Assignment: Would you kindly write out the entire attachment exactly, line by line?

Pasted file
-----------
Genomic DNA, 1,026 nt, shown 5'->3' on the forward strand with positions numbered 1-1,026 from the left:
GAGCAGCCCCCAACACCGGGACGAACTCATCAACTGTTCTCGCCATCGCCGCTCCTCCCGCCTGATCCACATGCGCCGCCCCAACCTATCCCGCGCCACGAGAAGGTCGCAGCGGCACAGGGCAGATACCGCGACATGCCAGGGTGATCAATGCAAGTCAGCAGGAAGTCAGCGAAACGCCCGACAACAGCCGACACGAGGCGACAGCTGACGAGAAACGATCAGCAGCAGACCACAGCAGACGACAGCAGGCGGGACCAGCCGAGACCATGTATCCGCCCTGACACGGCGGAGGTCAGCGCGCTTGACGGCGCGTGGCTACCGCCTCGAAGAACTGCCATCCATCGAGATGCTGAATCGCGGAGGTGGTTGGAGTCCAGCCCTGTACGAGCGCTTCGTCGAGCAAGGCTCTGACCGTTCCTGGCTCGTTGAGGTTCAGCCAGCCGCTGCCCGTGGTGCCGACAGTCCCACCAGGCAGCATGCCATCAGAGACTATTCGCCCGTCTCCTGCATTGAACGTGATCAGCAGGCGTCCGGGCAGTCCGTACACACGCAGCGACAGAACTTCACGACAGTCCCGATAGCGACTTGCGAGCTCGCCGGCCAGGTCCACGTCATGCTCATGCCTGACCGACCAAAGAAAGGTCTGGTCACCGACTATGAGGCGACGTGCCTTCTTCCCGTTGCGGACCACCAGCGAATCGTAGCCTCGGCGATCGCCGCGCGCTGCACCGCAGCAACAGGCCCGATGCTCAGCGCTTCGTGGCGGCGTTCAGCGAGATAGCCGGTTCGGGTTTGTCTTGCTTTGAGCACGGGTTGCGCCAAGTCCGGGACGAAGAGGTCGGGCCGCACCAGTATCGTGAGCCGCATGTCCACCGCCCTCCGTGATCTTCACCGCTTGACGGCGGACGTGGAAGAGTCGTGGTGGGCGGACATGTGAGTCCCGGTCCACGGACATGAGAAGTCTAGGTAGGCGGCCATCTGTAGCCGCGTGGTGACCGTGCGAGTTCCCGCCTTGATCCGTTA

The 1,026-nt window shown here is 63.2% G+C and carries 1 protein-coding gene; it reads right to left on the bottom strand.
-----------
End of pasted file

Genomic DNA, 1,026 nt, shown 5'->3' on the forward strand with positions numbered 1-1,026 from the left:
GAGCAGCCCCCAACACCGGGACGAACTCATCAACTGTTCTCGCCATCGCCGCTCCTCCCGCCTGATCCACATGCGCCGCCCCAACCTATCCCGCGCCACGAGAAGGTCGCAGCGGCACAGGGCAGATACCGCGACATGCCAGGGTGATCAATGCAAGTCAGCAGGAAGTCAGCGAAACGCCCGACAACAGCCGACACGAGGCGACAGCTGACGAGAAACGATCAGCAGCAGACCACAGCAGACGACAGCAGGCGGGACCAGCCGAGACCATGTATCCGCCCTGACACGGCGGAGGTCAGCGCGCTTGACGGCGCGTGGCTACCGCCTCGAAGAACTGCCATCCATCGAGATGCTGAATCGCGGAGGTGGTTGGAGTCCAGCCCTGTACGAGCGCTTCGTCGAGCAAGGCTCTGACCGTTCCTGGCTCGTTGAGGTTCAGCCAGCCGCTGCCCGTGGTGCCGACAGTCCCACCAGGCAGCATGCCATCAGAGACTATTCGCCCGTCTCCTGCATTGAACGTGATCAGCAGGCGTCCGGGCAGTCCGTACACACGCAGCGACAGAACTTCACGACAGTCCCGATAGCGACTTGCGAGCTCGCCGGCCAGGTCCACGTCATGCTCATGCCTGACCGACCAAAGAAAGGTCTGGTCACCGACTATGAGGCGACGTGCCTTCTTCCCGTTGCGGACCACCAGCGAATCGTAGCCTCGGCGATCGCCGCGCGCTGCACCGCAGCAACAGGCCCGATGCTCAGCGCTTCGTGGCGGCGTTCAGCGAGATAGCCGGTTCGGGTTTGTCTTGCTTTGAGCACGGGTTGCGCCAAGTCCGGGACGAAGAGGTCGGGCCGCACCAGTATCGTGAGCCGCATGTCCACCGCCCTCCGTGATCTTCACCGCTTGACGGCGGACGTGGAAGAGTCGTGGTGGGCGGACATGTGAGTCCCGGTCCACGGACATGAGAAGTCTAGGTAGGCGGCCATCTGTAGCCGCGTGGTGACCGTGCGAGTTCCCGCCTTGATCCGTTA

The 1,026-nt window shown here is 63.2% G+C and carries 1 protein-coding gene; it reads right to left on the bottom strand.